Bonner: My first move outside of a gallery—not as a temporary installation, but as capital A-architecture—is my project Haus Gables. It was a very liberating experience to build while at the same time pushing an innovative wood product like cross laminated timber, and it became really interesting to me as a mode of practice. I self-developed and self-funded the project, which allowed me to experiment with faux finishes and materiality without the major pushback I would have likely had from a traditional client.
I’m certainly not the first architect to act as a developer, of course. The immediate example in Atlanta that I always reference is John Portman. And it fairly common for architects in the generation before me to have family members commission their first work. But that’s not typically the case anymore, so we have to invent new ways of getting things done.
I have two projects on the very near horizon. The first explores building not just one, but several single-family houses with cross laminated timber on a small plot of land in Atlanta. I want to focus on the idea of collectivity in a tight urban site. It also becomes a more interesting model in terms of affordability.
I’ve always had one foot in academia, one foot in practice; I’m constantly conceptualizing, exhibiting, lecturing, writing about my projects. They stay conceptual for a lengthy amount of time, and there’s a strategy to build at least one of each as proof of concept.
So the second project on the horizon is Best Sandwiches, where, as I’ve done before, I start high-concept and work with a gallery, and write and lecture—in this case, about how architecture might stack. I’ve turned that series of nine conceptual models into a real building called Office Stack. It’s a mid-rise tower currently on the boards, located in Huntsville, Alabama.
Rotman: You recently returned to Harvard to teach. Has being back in the northeast had an effect on your practice?
Bonner: When I started teaching at Georgia Tech in Atlanta, it was kind of a homecoming to the South for me, being from Alabama. It was very exciting. I was trained on the East Coast, I had been teaching on the West Coast, and had lived in London and Istanbul in practice.
When I was hired to teach at the GSD, I wanted to find a way to stay invested in Atlanta. I wanted to figure out how to not totally be an East Coast academic, but somehow continue to push a Southern discourse.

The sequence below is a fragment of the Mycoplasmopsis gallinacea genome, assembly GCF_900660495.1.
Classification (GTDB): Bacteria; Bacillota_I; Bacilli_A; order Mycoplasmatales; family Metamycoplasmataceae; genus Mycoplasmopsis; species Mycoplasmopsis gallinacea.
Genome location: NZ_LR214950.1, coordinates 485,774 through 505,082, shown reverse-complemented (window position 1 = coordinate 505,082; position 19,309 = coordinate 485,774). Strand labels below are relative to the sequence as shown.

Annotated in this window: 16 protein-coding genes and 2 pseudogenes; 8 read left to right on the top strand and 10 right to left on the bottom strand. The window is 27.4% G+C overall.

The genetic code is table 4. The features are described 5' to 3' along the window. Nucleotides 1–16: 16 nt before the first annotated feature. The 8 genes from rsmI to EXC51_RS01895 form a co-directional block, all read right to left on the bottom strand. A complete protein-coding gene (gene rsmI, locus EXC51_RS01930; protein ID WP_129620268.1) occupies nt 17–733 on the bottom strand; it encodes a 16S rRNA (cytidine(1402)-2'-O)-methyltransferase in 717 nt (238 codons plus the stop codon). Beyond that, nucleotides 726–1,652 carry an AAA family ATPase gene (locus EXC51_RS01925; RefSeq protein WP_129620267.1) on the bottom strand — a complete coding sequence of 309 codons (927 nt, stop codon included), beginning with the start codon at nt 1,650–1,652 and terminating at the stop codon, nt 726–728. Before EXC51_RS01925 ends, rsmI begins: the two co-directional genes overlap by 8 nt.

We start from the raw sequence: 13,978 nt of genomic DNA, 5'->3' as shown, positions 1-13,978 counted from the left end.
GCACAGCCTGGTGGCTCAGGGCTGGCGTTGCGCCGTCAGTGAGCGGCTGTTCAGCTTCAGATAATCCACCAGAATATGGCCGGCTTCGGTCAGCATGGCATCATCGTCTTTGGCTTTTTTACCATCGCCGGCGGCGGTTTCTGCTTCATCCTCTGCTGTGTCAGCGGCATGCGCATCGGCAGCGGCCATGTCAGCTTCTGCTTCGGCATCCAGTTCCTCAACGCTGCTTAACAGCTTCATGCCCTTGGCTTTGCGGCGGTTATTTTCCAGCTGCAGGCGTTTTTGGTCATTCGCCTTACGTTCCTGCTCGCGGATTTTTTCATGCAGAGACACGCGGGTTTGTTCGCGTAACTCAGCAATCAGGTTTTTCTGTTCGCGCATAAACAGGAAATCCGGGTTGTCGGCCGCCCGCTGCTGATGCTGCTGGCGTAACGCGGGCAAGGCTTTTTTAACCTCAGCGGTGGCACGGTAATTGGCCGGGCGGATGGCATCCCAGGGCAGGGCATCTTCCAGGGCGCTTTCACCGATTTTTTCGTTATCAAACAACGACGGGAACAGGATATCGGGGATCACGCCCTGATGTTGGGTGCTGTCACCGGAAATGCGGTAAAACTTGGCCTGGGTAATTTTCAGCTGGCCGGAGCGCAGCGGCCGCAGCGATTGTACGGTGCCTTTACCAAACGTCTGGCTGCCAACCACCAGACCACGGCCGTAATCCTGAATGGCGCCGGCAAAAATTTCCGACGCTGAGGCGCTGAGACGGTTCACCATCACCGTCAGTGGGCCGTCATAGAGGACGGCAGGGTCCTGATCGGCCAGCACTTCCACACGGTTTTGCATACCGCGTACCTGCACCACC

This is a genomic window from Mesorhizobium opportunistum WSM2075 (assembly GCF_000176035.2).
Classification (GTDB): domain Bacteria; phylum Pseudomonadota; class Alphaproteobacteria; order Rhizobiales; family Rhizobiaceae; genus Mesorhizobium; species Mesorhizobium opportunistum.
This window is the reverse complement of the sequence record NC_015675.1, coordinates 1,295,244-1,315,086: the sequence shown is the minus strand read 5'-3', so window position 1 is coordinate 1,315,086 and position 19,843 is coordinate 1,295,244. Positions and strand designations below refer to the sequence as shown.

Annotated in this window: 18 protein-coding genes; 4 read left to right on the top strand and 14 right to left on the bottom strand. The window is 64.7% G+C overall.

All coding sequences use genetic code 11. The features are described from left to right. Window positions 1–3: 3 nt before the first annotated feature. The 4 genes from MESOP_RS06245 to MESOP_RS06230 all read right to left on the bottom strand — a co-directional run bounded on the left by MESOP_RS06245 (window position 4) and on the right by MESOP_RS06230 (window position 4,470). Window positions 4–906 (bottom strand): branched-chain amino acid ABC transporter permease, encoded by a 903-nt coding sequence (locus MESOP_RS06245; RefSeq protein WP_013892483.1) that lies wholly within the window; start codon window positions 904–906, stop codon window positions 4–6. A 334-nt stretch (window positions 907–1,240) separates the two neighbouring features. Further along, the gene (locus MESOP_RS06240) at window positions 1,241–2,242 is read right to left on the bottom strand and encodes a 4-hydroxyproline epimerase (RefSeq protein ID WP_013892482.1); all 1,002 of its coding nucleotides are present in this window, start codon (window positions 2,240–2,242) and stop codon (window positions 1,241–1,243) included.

There really is a lack of attention on the South within the discipline of architecture. I believe there’s opportunity to redirect people’s attention, to show them that there has been a radicality in Atlanta. The guidebook was a way of doing that.
It’s definitely something I think about in my practice, too. Haus Gables is located in Atlanta’s Old Fourth Ward neighborhood, near a lot of the places the guide talks about.
Wesseler: Why do you think the South gets overlooked within the design field?
Bonner: In the late ’80s, there was a very strong conversation amongst architects in Atlanta. The members of Architecture Society of Atlanta were really trying to center a discussion. Merrill Elam of Mack Scogin Merrill Elam was a guest editor of Art Papers, and she and this society turned the magazine into a grab bag of sorts rather than a traditional contemporary arts magazine, and stuffed all these contributions from architects into it. At the same time, the members of the society were building their first buildings—they were going for it, there was momentum behind it. And then there was the conversation around Critical Regionalism also happening in the ’80s.
But there was a lull after that. It was almost like people pushed back against the awful label of being a “Southern architect”. They were also trying to be global architects.
Besides editing the guidebook, I don’t have any interest in creating a band or a society around contemporary architects in the South. It’s really just about, how can my work be situated there, while also pointing the field to other unnoticed experiments from the recent past?
Although, having said that, I am interested in starting a new school of architecture in Atlanta. It seems like the right time for a new model to emerge.
Rotman: How did you first develop this idea of creating a new institution?
Bonner: It’s something I’ve been thinking about since I began teaching. I kept feeling bogged down in the political machine of state and Ivy League institutions. For example, when I was teaching at Georgia Tech, there were 33 faculty, three of whom were women.
Instead of trying to change a backward system that probably can’t be fixed, why not just reinvent it, then show everyone how to do it? I think students would be more interested in that model. Nobody wants to go to the white guy school anymore.
Interview condensed and edited.